Workshop Examines SOA Hard Problems and Potential Solutions

NEWS AT SEI

Author

John Morley

This library item is related to the following area(s) of work:

System of Systems

This article was originally published in News at SEI on: February 1, 2008

When it comes to the current perspectives on service-oriented architecture (SOA), there are gaping needs for robust tooling, reliable metrics, and education about business or mission implications, among other requirements. But there are efforts moving forward in some government, academic, and commercial organizations to define strategies for SOA adoption, study security issues, form governance models, and create measurement vehicles.

Those observations are among the more than 200 issues, challenges, and steps to fill gaps voiced by participants in the Hard Problems in SOA Workshop at the Software Engineering Institute (SEI) on January 30. The SEI co-sponsored the workshop with IBM (the Federal SOA Institute), and Carnegie Mellon University.

The observations highlighted by the 110 workshop participants illustrate a broad concern about the implications of SOA adoption. The participants work in government agencies, military service branches, health care organizations, universities, research and development centers, and commercial enterprises. Some of the more than 35 organizations represented were the U.S. Air Force, Army, and Navy; University of Pittsburgh Medical Center; Internal Revenue Service; Harris Corporation; the Office of the Secretary of Defense; Northrop Grumman; Villanova University; PNC Financial Services; the Federal Aviation Administration; and Westfield Insurance.

Participants represented the interests, viewpoints, and experiences of service consumers, service providers, system architects, acquirers, researchers, and others. They contributed to working sessions on these dimensions of SOA:

  1. SOA Governance
  2. Strategy, Justification of SOA Projects, ROI, Strategic Plan for SOA Introduction
  3. Security for SOA
  4. SOA Design, Development, and Deployment: Methods and Tools

“These dimensions focus on problems specific to the use of SOA within federal government organizations, but they have implications for commercial organizations as well,” says Grace Lewis of the SEI.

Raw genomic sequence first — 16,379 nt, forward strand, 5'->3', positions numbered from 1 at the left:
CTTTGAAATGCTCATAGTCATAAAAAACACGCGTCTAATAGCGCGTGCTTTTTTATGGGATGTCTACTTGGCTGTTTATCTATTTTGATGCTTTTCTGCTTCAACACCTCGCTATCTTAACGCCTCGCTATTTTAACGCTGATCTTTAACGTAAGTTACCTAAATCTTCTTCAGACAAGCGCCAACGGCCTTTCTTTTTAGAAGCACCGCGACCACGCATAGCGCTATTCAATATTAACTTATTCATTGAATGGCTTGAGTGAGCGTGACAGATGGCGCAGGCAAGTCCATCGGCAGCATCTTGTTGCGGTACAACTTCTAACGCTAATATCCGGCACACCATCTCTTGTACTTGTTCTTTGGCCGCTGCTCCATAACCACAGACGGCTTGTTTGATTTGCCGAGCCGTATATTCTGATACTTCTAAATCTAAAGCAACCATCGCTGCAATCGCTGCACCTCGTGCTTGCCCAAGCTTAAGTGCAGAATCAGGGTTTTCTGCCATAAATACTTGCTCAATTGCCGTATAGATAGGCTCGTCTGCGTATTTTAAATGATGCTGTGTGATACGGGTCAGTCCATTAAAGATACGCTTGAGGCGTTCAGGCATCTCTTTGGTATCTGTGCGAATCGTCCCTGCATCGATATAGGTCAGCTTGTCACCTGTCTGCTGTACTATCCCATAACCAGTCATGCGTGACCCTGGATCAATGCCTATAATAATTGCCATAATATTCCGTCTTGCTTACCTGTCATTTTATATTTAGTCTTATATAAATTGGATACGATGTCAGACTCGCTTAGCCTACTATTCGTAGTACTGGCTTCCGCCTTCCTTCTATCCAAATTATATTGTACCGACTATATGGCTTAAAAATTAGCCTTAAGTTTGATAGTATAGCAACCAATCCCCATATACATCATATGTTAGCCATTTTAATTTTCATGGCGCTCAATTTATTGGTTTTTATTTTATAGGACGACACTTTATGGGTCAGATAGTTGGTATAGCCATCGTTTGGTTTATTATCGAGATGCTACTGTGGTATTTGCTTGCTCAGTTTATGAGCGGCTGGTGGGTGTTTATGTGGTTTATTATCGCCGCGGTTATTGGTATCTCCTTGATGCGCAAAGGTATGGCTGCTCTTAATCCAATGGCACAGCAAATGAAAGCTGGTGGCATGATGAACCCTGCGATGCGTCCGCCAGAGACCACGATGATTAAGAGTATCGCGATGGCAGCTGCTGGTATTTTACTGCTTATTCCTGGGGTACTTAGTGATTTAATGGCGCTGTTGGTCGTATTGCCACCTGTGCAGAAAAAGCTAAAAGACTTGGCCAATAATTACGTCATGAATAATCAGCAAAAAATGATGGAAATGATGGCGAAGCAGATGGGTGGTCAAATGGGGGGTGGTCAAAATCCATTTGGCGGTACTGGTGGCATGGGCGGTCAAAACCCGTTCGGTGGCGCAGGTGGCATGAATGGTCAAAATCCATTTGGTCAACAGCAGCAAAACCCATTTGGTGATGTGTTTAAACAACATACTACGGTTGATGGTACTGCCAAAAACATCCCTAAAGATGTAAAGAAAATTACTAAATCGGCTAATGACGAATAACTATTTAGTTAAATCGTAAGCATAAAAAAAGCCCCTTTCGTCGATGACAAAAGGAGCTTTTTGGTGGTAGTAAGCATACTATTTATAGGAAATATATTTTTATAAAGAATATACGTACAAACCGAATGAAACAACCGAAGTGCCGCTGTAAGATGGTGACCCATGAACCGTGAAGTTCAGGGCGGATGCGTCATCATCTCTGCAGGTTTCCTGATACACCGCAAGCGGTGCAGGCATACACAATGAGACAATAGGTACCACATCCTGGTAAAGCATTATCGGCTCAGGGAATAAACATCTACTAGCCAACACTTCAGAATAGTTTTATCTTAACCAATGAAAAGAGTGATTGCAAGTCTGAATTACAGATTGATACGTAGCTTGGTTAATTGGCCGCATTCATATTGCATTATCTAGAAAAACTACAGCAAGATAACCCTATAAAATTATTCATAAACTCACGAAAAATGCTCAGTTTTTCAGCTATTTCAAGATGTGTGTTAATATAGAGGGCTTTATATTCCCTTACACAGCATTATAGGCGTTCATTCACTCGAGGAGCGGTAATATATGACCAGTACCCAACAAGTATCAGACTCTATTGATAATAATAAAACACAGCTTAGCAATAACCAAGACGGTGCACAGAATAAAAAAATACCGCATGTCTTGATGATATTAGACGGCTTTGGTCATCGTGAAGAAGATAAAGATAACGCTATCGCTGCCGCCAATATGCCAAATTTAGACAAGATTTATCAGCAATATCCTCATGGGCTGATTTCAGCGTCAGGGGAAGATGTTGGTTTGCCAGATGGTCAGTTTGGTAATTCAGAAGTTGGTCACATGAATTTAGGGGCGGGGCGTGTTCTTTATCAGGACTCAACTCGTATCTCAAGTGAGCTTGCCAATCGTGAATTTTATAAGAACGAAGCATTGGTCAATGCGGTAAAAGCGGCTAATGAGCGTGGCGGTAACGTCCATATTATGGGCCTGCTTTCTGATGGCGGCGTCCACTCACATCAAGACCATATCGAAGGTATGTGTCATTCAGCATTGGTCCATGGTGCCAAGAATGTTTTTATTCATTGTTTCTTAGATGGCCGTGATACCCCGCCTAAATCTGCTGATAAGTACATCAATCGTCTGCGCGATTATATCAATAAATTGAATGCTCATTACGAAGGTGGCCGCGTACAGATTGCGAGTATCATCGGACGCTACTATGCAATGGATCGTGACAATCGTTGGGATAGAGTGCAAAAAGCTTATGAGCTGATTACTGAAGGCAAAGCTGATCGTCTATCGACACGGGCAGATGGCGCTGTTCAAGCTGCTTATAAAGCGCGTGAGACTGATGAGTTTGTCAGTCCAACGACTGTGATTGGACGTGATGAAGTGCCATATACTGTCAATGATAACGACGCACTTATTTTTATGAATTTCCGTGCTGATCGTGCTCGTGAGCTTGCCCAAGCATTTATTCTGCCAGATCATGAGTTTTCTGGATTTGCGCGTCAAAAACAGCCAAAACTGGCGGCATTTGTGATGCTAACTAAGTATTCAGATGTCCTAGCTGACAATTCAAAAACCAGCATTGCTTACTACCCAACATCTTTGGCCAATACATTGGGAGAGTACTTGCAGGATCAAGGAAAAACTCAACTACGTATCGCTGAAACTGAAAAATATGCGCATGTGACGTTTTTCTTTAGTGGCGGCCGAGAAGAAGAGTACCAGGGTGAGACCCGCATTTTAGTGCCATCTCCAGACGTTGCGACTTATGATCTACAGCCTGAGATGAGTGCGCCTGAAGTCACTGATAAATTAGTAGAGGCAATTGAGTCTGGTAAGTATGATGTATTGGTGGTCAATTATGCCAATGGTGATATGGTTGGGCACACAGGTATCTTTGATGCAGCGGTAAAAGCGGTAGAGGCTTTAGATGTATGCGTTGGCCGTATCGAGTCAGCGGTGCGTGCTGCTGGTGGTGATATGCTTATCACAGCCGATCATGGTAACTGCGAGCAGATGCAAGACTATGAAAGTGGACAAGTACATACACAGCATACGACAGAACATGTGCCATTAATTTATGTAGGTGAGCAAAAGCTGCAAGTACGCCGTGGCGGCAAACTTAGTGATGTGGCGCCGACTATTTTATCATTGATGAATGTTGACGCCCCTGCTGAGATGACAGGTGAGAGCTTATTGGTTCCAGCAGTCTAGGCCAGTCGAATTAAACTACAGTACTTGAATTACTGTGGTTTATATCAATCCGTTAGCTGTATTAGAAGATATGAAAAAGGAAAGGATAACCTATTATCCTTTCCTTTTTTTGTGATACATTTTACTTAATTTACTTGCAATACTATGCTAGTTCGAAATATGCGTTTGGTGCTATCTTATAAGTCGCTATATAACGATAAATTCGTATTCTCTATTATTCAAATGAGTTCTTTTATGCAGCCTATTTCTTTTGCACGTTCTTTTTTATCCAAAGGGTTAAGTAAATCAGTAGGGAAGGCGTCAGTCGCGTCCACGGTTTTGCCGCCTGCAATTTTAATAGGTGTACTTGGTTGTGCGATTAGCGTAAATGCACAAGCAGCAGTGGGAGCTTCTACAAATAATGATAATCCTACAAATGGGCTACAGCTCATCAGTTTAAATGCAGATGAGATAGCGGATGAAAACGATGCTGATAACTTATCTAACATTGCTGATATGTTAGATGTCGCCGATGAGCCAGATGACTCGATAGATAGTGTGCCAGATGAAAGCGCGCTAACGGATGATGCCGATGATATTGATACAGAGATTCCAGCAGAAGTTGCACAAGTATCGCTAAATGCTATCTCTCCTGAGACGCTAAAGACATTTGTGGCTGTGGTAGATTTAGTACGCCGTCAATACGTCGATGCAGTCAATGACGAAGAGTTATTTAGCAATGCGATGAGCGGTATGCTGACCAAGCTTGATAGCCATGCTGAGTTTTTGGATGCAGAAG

The workshop was focused on a taxonomy of major SOA research challenges that the SEI has developed. The workshop discussions followed a template that helped attendees to address areas of the taxonomy by focusing on the following questions: Which issues are most important and why?; What is known now about the issues?; Where do the gaps exist between what is known and what needs to be discovered about the issues?; and What are some ideas for addressing the gaps? Following the working sessions, each group shared its views with all workshop participants.

SOA Governance: Just Enough

From the session on “SOA Governance,” participants identified as key issues the need for a governance metamodel and for consideration about “ecosystem” (beyond the scope of a single organization) governance.

A metamodel, the Governance group reported, would ensure consistency among organizations in an SOA environment, while allowing individual organizations to tailor governance policies as needed. Among the gaps noted in the current state of development are

  1. the need for a business process ontology
  2. consideration of service reuse and measurement
  3. definition of knowledge and event rules

In the context of the ecosystem, SOA has led to a world that encompasses much broader governance than a single organization. A key challenge is to address federation while still providing only the minimum level of governance needed.

SOA Strategy: Finding Where SOA Applies and Measuring Its Effectiveness